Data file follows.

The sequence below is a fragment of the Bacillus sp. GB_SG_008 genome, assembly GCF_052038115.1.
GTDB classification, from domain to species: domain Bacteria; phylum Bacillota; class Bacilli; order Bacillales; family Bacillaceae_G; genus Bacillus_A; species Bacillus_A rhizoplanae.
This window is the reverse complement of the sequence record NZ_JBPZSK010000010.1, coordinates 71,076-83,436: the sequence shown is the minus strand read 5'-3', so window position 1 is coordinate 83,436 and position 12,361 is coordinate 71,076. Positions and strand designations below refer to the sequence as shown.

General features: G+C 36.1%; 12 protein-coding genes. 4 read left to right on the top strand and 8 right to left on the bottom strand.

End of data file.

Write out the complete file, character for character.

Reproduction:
The sequence below is a fragment of the Bacillus sp. GB_SG_008 genome, assembly GCF_052038115.1.
GTDB classification, from domain to species: domain Bacteria; phylum Bacillota; class Bacilli; order Bacillales; family Bacillaceae_G; genus Bacillus_A; species Bacillus_A rhizoplanae.
This window is the reverse complement of the sequence record NZ_JBPZSK010000010.1, coordinates 71,076-83,436: the sequence shown is the minus strand read 5'-3', so window position 1 is coordinate 83,436 and position 12,361 is coordinate 71,076. Positions and strand designations below refer to the sequence as shown.

General features: G+C 36.1%; 12 protein-coding genes. 4 read left to right on the top strand and 8 right to left on the bottom strand.